[Beowulf] Dunking for Density: New Projects Pursue 3M’s Take on Immersion Cooling
Ellis H. Wilson III
ellis at cse.psu.edu
Fri Nov 15 19:30:08 PST 2013
On 11/15/13 03:57, Eugen Leitl wrote:
> (go visit the site for pretty pikchers)
Cool stuff, as immersion cooling always is. However, this got me
thinking in the complete opposite direction...
Obviously there are cases where you need absurd density for latency
critical applications or, I suppose, if the cost of the land in which
you needed the computing to be local too was very costly. Or, as they
show, maybe you just want the efficiency of cooling to be near to perfect.
However, (here begins a very possibly insane set of ideas) what if
instead of reaching for low density and really efficient cooling, you
went the other way and spread things out and tried not to actively chill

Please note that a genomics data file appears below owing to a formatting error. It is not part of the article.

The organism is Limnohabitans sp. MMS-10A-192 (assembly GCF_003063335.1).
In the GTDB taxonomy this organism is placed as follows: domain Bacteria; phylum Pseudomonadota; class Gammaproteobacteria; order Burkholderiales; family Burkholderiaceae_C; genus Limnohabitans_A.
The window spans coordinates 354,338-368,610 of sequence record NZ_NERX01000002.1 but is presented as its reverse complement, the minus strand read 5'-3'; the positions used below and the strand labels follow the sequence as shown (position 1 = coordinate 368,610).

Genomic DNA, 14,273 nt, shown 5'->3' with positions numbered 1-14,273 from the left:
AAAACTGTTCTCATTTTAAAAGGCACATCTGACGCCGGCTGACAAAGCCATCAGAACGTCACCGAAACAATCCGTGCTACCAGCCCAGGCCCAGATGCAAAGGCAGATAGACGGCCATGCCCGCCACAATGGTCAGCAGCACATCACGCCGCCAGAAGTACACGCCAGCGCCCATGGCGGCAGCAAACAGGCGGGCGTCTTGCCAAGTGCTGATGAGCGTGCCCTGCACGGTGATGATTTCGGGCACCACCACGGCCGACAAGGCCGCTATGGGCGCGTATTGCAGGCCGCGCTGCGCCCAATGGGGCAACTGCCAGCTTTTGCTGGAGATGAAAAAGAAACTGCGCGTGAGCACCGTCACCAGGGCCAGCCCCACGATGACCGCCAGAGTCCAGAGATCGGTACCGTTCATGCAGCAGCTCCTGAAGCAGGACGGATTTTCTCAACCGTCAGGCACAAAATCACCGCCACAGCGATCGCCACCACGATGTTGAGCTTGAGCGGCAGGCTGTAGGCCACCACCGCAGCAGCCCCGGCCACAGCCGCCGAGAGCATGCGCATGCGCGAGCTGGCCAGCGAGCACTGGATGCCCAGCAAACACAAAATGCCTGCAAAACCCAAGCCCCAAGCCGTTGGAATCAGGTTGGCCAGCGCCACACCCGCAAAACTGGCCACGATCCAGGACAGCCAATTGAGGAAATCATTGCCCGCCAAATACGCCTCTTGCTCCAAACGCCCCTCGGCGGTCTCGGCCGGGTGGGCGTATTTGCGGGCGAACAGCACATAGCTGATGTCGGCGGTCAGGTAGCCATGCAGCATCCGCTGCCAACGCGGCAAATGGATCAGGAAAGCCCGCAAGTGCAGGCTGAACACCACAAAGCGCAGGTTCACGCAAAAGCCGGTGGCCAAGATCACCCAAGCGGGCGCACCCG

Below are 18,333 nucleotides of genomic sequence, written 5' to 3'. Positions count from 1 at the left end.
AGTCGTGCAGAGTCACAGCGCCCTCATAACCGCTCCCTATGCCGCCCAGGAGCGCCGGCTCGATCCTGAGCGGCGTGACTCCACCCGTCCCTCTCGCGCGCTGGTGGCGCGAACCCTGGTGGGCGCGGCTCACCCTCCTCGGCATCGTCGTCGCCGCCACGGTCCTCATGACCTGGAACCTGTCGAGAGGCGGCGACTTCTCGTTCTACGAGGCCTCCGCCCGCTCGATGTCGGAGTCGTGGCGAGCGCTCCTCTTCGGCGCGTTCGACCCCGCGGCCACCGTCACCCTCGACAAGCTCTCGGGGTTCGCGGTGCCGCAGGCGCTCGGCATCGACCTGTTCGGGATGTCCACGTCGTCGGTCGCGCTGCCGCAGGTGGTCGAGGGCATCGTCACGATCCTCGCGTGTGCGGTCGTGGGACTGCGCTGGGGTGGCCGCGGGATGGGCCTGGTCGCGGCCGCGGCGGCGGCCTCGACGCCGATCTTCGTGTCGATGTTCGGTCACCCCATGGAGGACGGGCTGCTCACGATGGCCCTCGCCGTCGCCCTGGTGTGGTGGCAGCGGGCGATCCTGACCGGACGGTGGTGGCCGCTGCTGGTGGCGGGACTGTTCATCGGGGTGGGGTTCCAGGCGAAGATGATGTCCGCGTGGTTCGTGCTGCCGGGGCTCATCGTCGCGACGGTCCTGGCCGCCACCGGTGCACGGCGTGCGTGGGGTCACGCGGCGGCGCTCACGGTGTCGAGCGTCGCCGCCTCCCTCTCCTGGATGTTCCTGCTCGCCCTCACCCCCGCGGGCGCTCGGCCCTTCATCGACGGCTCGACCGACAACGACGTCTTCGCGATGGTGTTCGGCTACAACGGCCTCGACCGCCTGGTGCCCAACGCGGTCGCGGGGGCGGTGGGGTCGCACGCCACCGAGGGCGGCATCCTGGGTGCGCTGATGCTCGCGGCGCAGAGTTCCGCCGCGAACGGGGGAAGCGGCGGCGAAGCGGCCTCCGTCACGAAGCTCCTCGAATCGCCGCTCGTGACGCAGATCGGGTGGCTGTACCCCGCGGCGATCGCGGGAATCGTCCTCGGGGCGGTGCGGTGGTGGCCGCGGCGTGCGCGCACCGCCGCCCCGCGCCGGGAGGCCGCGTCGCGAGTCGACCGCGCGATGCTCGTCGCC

air at all? Sure, your network latency will shoot up, but for many
applications (data centers in particular) this may not matter at all.
As a broken example, in the fall, my windows are open here in PA, I have
no "chillers" in my house, and my server/desktop/microcluster runs just
fine. This is clearly a straw man example, as I have far too few
machines for this to be reasonable. But my core question here stands:
Are there places in the world so arid and stable in temperature that you
could effectively run a data center or compute farm outside (or "almost
outside") and just let some big fans move the heat away from the cluster
(maybe with just a pavilion-style roof on it)? Maybe even someplace
that has reasonably stable temperatures that you could just slightly
condition the air for humidity before pushing it through? I know
condensation is a problem if you were someplace too cold or too humid,
but I'm not sure what the relative sensitivity for that is.
Just throwing this out there -- the people who actually know things
about material science on this list should feel free to laugh and
explain to me why this could never work. Just a beer-infused
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